In the northern Canadian edges of the Great Lakes, the spawn may be a full month behind the southern Great Lakes tributaries, as winter stays around longer in Canada than in the States. The good news is anglers that fish in the States can fish the entire spawning season here, and then travel up north to fish it all over again (where it is legal).


CLOTHING: The one important point about what you wear is this: DO NOT WEAR BRIGHT CLOTHING! Spring steelhead sit in inches of water and can be very spooky. The point is to see them before they see you. Wear drab colored clothes- browns, faded greens or grays to blend in with the surrounding banks.

EYES: Polarized Sunglasses are like X-ray vision for surface glare. The glare is dramatically reduced and you will see fish in places that cannot be seen without the polarized glasses – do not leave home without them.

THERMOMETER: If it is still questionably early in the winter-to-spring transition, bring the thermometer and get a reading on the water temperature. That alone will tell you where you should be fishing.


THE ROD: An 8-weight, 9-½ foot rod is appropriate for the majority of the rivers in the Great Lakes regions, but match the rod to the size and flow of the river and the size of the fish within it. If you are fishing a smaller stream, or one with a lower average weight of fish, a 9-½ foot 6-weight is best. Generally, a fish over 9 or 10 pounds (which is a legitimate expectation on most of the popular Great Lakes rivers) on a 6-weight rod is going to be big trouble. For spinning gear anglers, see the end of this section.

LINE: For shallow steelhead on beds, a floating line with a triangle taper is the best bet, especially for the short distance casting typically associated with spring fishing. This line provides easy mending and drifting with minimal drag, but strong enough to handle a fly rig and the heaviest of fish.

LEADER/TIPPET: Leaders for fishing shallow beds should be no shorter than 8 feet. For targeting deeper beds in runs or in pools, extend the length to 12 feet. The most used tippets for steelhead are 3X (6-pound test) but four to eight pound test is common. A popular method for added strength is to simply use fluorocarbon line as the tippet. The line is virtually invisible in the water and is stronger than tippet; however the thickness of the line itself will hinder the action of smaller flies in the water. Many anglers use 10-lb. test fluorocarbon, but this devastates the action of most flies, which means fewer strikes. If using fluorocarbon, do not exceed 8-lb. test.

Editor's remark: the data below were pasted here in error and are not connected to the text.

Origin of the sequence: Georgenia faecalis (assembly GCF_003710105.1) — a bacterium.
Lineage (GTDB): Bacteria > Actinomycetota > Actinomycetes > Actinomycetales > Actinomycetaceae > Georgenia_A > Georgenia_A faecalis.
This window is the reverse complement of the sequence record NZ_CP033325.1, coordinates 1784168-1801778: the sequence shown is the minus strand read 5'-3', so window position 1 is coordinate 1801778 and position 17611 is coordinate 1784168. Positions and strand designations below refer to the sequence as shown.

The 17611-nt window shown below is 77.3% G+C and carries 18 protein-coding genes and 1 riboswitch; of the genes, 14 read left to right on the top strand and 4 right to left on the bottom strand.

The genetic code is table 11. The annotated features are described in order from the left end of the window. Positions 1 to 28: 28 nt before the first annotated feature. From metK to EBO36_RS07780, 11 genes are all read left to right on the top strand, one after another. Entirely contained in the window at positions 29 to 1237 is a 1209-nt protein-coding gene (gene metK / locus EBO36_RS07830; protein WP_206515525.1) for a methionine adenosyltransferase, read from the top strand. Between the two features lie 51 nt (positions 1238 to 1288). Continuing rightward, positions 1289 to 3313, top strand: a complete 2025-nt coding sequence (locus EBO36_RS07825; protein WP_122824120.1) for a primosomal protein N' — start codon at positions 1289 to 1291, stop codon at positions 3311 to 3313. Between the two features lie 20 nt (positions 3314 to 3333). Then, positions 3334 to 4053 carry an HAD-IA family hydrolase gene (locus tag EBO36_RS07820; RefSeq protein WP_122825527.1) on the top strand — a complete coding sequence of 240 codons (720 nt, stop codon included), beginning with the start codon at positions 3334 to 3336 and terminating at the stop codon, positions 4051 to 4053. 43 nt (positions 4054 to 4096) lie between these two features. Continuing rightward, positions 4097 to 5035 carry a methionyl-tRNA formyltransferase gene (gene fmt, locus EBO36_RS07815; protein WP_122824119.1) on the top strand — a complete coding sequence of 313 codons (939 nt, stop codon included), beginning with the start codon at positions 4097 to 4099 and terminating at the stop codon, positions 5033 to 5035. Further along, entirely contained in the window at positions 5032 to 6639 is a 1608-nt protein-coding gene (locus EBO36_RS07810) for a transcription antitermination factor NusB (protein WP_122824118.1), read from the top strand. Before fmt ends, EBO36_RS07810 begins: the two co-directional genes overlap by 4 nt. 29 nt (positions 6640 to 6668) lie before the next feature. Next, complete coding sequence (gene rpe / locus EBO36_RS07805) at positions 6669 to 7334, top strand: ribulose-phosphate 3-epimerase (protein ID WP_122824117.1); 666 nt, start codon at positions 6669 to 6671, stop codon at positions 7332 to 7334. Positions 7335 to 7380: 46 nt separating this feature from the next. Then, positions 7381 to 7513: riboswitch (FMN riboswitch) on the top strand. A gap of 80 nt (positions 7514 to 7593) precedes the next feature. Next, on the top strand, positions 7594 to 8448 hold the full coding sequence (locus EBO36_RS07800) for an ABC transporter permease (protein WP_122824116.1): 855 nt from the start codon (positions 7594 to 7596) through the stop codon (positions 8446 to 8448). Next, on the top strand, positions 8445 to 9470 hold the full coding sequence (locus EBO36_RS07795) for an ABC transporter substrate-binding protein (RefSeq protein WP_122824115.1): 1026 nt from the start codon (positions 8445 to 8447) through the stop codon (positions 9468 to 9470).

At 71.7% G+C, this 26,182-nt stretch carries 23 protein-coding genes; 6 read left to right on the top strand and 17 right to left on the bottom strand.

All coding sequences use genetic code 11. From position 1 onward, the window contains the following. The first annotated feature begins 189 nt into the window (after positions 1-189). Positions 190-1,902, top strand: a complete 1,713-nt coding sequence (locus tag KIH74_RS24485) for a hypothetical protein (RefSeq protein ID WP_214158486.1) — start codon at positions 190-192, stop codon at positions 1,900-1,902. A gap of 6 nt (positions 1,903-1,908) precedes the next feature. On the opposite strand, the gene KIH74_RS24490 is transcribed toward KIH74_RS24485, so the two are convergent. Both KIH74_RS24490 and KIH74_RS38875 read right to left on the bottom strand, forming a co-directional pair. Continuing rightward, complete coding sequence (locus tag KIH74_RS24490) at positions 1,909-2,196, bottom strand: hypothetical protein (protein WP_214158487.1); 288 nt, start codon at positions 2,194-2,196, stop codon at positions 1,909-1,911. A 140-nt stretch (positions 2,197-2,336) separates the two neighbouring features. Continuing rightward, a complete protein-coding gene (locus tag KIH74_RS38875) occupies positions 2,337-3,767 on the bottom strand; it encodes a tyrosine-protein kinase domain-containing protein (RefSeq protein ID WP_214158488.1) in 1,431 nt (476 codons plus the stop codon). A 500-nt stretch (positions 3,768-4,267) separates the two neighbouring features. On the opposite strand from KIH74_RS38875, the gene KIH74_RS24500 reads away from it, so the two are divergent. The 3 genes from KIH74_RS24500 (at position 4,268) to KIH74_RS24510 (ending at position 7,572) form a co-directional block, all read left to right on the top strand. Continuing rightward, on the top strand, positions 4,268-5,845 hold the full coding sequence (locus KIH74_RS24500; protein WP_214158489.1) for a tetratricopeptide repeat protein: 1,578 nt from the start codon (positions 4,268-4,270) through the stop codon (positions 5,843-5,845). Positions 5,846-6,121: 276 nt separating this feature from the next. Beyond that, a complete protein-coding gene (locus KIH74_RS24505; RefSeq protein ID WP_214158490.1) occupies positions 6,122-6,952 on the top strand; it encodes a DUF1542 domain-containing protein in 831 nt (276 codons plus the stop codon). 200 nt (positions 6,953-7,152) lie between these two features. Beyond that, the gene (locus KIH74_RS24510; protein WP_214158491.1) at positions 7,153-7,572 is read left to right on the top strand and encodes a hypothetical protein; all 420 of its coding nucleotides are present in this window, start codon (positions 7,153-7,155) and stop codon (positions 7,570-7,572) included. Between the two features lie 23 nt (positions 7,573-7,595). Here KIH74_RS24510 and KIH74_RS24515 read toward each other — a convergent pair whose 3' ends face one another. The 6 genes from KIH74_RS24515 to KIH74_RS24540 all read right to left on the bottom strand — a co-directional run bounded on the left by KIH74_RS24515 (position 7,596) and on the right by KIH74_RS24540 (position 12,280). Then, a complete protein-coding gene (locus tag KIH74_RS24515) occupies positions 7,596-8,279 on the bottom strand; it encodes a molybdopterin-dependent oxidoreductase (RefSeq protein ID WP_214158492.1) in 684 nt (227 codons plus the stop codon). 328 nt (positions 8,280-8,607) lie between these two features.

INDICATORS: Anglers have countless preferences and available options for floating line indicators, including twist-on foam, slip-ons, bright yarn tied to the line, and even an unsinkable dry fly as a strike indicator. Each has pros and cons, but this is really up to the preference of the angler.

WEIGHT: If you are not bumping the bottom periodically, you are missing the fish. Have enough weight on the presentation to tap the bottom, but not so much that you are getting hung up too often. If you aren’t losing flies, you are losing fish.

SPINNING RODS: A good 7 to 9 foot, medium-action rod with a sensitive tip will handle the meanest of fish and has enough length and sensitivity to manipulate drifting line and lure/baits.

SPINNING LINE: Fluorocarbon is invisible in the water, which is important for not alarming the excellent vision of steelhead. Don’t exceed 8 to 10-lb. test for larger waters with bigger fish in the 8 – 12 lb. range. In small streams with average fish of 5 – 7 lbs., the line should be reduced to 8 or even 6-lb. test.



STREAMERS: Clouser Minnow, Spring Wiggler, Egg sucking Leech, Sculpin patterns, Gummy Fly, and Woolly Buggers in white, silver, yellow and black.

EGGS: Glo Bugs, Sucker Spawn, Clown Eggs in orange, peach, yellow, pink and the loved by all, Oregon Cheese.

NYMPHS ETC.: Hex, Mysis Shrimp, Pheasant Tails, Beadheads like the Prince, Caddis Larvae, Stoneflies, Teeny’s, Kaufmann’s, Hare’s Ears in natural colors, brown, olive and black. A note about Mysis Shrimp: Biologists have found that Mysis can make up 50% or more of a steelhead’s diet in the lakes. Offering a Mysis triggers the memory of the fish, meaning frequent success.


SPINNERS: Mepp’s Spinner white, Lil’ Cleo blue/silver or black/silver, Blue Fox Vibrex Spinner, Rapalas and Rooster Tails in white, silver and natural brown/olives.

SPAWN: You’ll have to use canned stuff if nothing else is available, but you’ll have much more success with natural eggs that aren’t treated or sealed. Check local fly and tackle shops, as most offer fresh spawn daily.

JIG RIGS: Small, single-tail grubs in white or black can be very effective as a generic baitfish imitation. A popular and highly effective setup is a black or brown hair jig tipped with two or three maggots. Among the best is the Mini Foo Jig with black hair and a bright red head.